On one of our recent mountain trips, we found a few giant puffball mushrooms. The specimens we found weren't very large, but ranged in size from that of a lop-sided softball to perhaps a Nerf (tm) football.
Our finds might have actually been a type of sculpted puffball (calvatia sculpta) or Western giant puffballs, but all of the true puffballs are edible, many described as "delicious". Those that we picked were the few that we found that were still quite firm. Puffballs are that family of mushrooms that, as a kid, you used to find in the yard all brown and wizened and that exploded into powder when kicked. The "powder" is spores and the big guys produce "bilyuns and bilyuns".
We took a pair of the smaller specimens and, following the recommendation of a couple of different books and many websites, sliced them, dredged the slices in beaten egg and then in bread crumbs seasoned with salt, pepper, parsley, and grated Parmesan cheese, and fried 'em.
These were ok. The crust was nice and the mushrooms slices had a texture that was most nearly that of good tofu (positing the existence of such a thing)- nearly creamy yet slightly firm. However, there was a bit of a chemical aftertaste that was odd and not really pleasant. A generous splash of siriracha took care of that, but then all you could taste was the hot sauce.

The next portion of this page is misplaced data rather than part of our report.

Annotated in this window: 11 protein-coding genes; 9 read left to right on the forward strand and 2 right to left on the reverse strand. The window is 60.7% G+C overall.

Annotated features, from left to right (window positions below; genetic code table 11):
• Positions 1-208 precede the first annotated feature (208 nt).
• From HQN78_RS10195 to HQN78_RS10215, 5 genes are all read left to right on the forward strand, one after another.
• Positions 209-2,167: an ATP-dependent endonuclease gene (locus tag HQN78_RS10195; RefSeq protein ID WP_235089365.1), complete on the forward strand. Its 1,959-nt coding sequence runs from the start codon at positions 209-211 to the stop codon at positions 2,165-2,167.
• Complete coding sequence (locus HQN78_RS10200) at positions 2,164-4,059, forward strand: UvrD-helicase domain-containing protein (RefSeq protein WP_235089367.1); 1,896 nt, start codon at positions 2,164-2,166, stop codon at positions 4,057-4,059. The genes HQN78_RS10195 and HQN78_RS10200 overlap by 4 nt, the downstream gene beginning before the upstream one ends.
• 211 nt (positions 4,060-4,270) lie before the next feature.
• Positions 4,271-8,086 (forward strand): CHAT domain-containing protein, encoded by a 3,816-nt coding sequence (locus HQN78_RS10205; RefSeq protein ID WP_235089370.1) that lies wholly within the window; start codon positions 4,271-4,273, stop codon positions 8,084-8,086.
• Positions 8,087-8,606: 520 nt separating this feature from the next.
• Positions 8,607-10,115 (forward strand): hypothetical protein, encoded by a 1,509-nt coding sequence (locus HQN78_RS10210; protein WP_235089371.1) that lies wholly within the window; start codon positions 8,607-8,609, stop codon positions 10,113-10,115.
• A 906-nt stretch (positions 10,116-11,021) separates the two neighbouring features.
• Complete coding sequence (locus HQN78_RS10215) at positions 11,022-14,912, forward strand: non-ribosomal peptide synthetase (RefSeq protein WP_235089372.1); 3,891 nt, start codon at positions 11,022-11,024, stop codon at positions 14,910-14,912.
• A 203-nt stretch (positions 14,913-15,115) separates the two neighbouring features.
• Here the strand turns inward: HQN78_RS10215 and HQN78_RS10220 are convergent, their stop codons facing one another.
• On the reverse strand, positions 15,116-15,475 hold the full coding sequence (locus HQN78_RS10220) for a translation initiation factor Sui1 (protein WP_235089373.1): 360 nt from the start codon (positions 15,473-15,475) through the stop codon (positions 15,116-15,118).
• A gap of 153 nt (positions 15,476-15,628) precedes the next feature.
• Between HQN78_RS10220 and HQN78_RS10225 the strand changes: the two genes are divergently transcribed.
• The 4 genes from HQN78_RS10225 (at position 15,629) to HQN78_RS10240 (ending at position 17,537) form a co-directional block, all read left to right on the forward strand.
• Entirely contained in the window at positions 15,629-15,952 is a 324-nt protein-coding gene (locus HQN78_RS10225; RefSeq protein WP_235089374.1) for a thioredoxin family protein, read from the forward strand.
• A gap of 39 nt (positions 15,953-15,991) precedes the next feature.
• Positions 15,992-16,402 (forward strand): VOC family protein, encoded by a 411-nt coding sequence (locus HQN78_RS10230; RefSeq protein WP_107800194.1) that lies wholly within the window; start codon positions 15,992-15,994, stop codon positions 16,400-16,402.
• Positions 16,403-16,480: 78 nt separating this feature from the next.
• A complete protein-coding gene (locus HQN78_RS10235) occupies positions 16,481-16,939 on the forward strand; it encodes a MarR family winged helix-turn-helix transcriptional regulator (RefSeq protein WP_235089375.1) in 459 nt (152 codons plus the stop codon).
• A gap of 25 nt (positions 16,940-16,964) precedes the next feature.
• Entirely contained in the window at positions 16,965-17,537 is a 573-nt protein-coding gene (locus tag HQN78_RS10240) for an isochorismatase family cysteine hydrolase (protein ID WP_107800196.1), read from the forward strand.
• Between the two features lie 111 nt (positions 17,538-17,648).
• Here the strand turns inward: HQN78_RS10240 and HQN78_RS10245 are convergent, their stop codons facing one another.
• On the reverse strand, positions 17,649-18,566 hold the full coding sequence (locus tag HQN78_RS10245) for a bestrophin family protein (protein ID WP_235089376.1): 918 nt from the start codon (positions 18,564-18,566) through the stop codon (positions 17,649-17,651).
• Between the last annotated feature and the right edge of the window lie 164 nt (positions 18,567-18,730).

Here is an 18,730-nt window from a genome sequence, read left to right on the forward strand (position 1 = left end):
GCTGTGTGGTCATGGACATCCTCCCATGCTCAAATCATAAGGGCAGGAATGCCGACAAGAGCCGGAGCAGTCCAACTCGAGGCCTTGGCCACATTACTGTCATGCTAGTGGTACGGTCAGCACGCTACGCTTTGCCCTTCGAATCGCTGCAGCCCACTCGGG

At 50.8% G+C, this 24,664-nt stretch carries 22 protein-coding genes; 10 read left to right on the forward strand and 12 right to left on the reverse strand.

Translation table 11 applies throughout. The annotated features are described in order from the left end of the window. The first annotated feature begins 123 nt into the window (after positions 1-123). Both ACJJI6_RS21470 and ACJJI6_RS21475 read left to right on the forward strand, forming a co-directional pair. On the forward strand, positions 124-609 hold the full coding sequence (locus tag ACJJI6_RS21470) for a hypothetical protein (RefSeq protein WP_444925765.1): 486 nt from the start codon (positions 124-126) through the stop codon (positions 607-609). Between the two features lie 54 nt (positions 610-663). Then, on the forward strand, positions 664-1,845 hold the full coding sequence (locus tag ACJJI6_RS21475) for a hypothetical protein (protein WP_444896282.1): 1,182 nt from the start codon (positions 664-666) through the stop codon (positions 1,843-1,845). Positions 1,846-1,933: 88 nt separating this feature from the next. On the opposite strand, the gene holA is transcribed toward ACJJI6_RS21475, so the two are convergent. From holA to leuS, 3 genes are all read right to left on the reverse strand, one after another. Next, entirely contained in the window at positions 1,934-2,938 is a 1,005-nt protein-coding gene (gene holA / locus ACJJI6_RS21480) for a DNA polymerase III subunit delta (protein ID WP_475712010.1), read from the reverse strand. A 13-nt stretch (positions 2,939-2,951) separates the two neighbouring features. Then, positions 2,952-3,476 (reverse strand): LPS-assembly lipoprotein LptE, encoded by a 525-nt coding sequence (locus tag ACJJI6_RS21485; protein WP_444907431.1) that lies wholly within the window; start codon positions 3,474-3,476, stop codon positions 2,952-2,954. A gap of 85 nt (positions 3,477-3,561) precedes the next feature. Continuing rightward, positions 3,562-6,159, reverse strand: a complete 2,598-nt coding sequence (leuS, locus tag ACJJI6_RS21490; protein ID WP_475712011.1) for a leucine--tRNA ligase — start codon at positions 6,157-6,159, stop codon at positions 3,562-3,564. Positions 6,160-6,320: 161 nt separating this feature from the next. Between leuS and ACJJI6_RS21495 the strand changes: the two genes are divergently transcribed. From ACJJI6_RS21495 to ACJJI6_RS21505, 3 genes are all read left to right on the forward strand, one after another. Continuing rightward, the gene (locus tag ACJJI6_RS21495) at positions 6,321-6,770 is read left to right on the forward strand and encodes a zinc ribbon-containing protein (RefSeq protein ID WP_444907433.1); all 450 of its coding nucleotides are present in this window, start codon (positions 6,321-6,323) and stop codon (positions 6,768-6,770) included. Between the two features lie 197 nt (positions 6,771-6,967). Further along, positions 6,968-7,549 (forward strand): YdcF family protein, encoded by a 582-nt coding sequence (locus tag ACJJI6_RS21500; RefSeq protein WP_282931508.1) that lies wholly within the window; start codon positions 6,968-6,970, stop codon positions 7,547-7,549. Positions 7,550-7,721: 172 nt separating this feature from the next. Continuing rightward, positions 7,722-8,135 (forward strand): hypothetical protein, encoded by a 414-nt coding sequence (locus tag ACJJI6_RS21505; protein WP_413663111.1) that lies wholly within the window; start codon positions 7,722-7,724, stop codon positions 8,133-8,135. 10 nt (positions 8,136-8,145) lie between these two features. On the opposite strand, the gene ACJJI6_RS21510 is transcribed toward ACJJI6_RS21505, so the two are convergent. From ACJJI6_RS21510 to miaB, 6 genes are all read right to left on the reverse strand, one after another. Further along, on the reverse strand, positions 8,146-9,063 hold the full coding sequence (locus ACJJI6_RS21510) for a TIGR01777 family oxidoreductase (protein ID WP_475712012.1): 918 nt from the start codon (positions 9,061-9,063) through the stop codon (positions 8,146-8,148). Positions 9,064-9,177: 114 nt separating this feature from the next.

Undaunted, we essayed a variation of a recipe that Hugh Fearnley-Whittingstall described as "one of the most spectacular and satisfying wild food recipes I have ever cooked".
We took a larger puffball, sliced off the top, then hollowed it out for stuffing.
For that stuffing, we sweated some onion and carrot, then sauteed some chopped porcini and the chopped center portion of the puffball, browned a bit of pheasant, added fresh sage and parsley, deglazed with white wine, then mixed all together along with enough breadcrumbs to get a good texture. This we filled the 'shroom with, placing the excess in a baking dish to go alongside.
The puffball itself was wrapped in buttered foil (for support) and then baked for a good long while in a medium oven. After an hour, you could smell something from the kitchen. Something good, underlain with a vile, chemical, chlorine sort of scent. The latter strengthened.
Looks good, right?
It was not. The pervasive chemical note rendered it inedible (at least, for those not starving). The stuffing from the baking dish was ok, but still had a faint whiff of the high school chemistry lab about it.
Puffballs are described as inedible when old or soft, but these were firm and white inside. In "Edible Wild Mushrooms of North America", Fischer and Bessette describe the giant puffball as having a "delicate taste and texture" that is "truly unique and wonderful". We've eaten some puffballs before that were ok, if unexceptional (in other words, pretty flavorless). Maybe we found some growing on the wrong mountain or something. However, what with ceps in them thar hills, I'll be hard pressed to try another puffball anytime soon.
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